- Posted March 29, 2014 by
This iReport is part of an assignment:
Communicating through autism
As a little kid, my world was literally made of words. My parents tell me I used to “read the furniture”, picking out letter and number shapes. At 20 months old, I spotted two squeegees on the garage wall, and announced: “Two T’s! Two T’s! Two T’s!” The stairs were “the sevens” and barn doors had “the Z’s.” Words were everywhere. Like many people with autism, I have a strong memory, which let me take in new words easily. But also like many people with autism, I need things to be done the same way every time, including the way words are used.
When words weren’t used “properly”, I was left feeling confused or upset. During dinner at my grandparents’ house one evening when I was 3, it was taking me a long time to eat my bowl of pasta. Grandma said, “Katie, clean your plate.” The tears started flowing, and I wailed: “It’s not a plate… it’s a bowl.” I couldn’t understand that she wanted me to eat more quickly. All I knew was she used the wrong word, and I couldn’t handle that. Some things never change; I took my mum very literally during a phone call one afternoon.
Me: “I gotta go catch the bus. I have class at 4:00.”
Mom: “Are you on the road?”
Me: “No! I’m on the sidewalk.”
The moral of the story is: choose your words carefully! To help the kids I see for therapy become more flexible with language, we explore a variety of ways to say the same thing. We could say “Hi,” or “Hello,” or “What’s up?” or “How’s it going?” or countless other things to greet someone. Trying out alternate ways to say something leads to more natural communication and provides kids an opportunity to express their personalities through their language, along with their ideas.
Single words are one thing, but conversation presents new challenges. It is unpredictable. Neurotypical people have conversations not just to exchange information, but to strengthen relationships. For years, I thought of a conversation as a contest to see who could say the most interesting thing. In junior high, some girls were talking about Britney Spears. I didn’t care, but I wanted to be polite if that was their most interesting thing. Then I jumped in: “Planes in WWI had synchronized guns so the gunmen didn’t shoot their own propellers off.” I didn’t understand why other people could say what they thought was interesting, but they didn’t like what I wanted to talk about.
So how do you get in step with others socially? For me, performing in school plays. I loved looking through the script. After reading it once or twice, I had the whole show memorized. The printed word is language made visual. It lasts; it doesn’t disappear as soon as it is expressed. Best of all, acting plays to our strengths – memory, attention to detail, while serving as a learning experience – simulating conversation and setting up opportunities for social interaction about a common interest. Find an enjoyable activity that encourages communication but doesn’t force it. These days, I take dance classes. It’s reassuring to know that I will see familiar faces for an hour at the same time every week. I may socialize by starting a conversation about favorite dance moves, or I may exchange smiles with someone because we’re doing what we love. The more structured a social interaction is, the more comfortable it is.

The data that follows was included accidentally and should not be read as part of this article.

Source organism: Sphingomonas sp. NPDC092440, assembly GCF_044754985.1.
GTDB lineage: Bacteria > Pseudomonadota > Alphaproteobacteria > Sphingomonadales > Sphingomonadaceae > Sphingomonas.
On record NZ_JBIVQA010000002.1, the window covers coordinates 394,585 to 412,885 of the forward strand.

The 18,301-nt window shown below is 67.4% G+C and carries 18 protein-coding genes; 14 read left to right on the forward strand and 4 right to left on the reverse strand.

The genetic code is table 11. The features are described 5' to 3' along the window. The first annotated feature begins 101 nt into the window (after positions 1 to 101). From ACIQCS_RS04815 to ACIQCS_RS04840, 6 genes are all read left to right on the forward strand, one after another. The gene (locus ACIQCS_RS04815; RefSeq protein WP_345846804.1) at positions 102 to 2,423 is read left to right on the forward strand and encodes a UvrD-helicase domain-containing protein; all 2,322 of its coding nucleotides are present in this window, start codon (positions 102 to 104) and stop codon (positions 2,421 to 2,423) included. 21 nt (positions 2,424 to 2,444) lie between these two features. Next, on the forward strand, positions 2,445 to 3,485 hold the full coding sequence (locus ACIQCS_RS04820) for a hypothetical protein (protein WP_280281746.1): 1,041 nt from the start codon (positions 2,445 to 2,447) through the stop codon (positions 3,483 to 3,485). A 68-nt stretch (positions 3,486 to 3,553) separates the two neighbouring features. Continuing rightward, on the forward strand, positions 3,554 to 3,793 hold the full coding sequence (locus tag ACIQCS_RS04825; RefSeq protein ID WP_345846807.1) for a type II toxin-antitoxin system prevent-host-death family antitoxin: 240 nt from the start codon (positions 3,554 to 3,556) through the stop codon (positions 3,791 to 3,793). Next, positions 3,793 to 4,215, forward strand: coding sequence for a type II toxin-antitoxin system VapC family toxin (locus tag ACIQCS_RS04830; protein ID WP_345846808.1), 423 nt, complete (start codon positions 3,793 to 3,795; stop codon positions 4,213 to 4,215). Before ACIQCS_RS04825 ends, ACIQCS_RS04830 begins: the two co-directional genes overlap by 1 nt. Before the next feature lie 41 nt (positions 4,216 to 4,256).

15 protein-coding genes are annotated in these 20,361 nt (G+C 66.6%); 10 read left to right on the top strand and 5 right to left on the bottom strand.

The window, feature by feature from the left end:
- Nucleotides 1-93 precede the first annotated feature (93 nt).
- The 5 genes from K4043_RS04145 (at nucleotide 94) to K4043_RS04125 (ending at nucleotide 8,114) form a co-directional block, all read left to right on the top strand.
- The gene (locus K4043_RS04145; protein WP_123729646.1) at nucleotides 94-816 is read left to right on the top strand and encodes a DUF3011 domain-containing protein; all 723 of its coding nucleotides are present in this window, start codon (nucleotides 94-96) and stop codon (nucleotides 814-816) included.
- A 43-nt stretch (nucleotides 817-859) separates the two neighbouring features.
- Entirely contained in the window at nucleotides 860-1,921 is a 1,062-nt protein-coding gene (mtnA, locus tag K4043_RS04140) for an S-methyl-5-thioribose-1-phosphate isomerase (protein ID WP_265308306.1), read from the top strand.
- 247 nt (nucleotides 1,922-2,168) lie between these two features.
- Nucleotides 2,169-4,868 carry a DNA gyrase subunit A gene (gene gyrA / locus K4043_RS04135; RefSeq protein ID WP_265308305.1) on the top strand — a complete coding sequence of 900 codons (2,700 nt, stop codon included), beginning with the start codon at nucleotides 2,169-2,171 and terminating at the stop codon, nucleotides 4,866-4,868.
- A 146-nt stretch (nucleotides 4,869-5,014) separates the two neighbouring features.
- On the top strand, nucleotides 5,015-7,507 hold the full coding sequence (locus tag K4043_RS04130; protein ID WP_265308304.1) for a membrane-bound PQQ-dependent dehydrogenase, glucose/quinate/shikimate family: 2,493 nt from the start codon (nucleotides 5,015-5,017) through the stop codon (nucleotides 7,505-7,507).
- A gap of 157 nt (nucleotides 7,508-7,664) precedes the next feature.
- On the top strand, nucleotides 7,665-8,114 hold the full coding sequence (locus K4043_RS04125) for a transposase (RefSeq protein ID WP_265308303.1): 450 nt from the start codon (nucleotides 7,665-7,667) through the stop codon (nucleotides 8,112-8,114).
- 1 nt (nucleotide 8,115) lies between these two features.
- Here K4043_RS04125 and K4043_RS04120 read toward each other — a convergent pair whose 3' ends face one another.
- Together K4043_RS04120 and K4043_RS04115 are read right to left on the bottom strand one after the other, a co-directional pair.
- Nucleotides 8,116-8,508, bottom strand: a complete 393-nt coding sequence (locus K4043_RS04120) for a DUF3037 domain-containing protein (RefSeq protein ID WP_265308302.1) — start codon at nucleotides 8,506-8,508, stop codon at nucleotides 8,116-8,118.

No matter how I express it, it’s more communication than I would have done if left to my own devices (specifically, my laptop and iPad). Then again, the ability to communicate through the Internet has its benefits. Dating is probably difficult for most people, and people on the spectrum are no exception. I met my fantastic boyfriend through an online dating site almost 2 years ago. I make a better first impression if I have time to think about what is being said to me and form a response. To this day, when we are apart, we communicate mostly by text. We’re pretty much the same as other couples who text to stay in touch. “Screen time” doesn’t have to be isolating.
But I’m one person with autism. Each of us has a unique way of communicating, and it can be found with creativity and patience. Some of us communicate through printed words. Some of us through our favorite movies. Some of us with pictures. I see myself as an interpreter, fluent in the language of autism, learning neurotypical language, and helping families bridge the gap. Everyone with autism has something to say. Learn to speak our language, and we will learn to speak yours.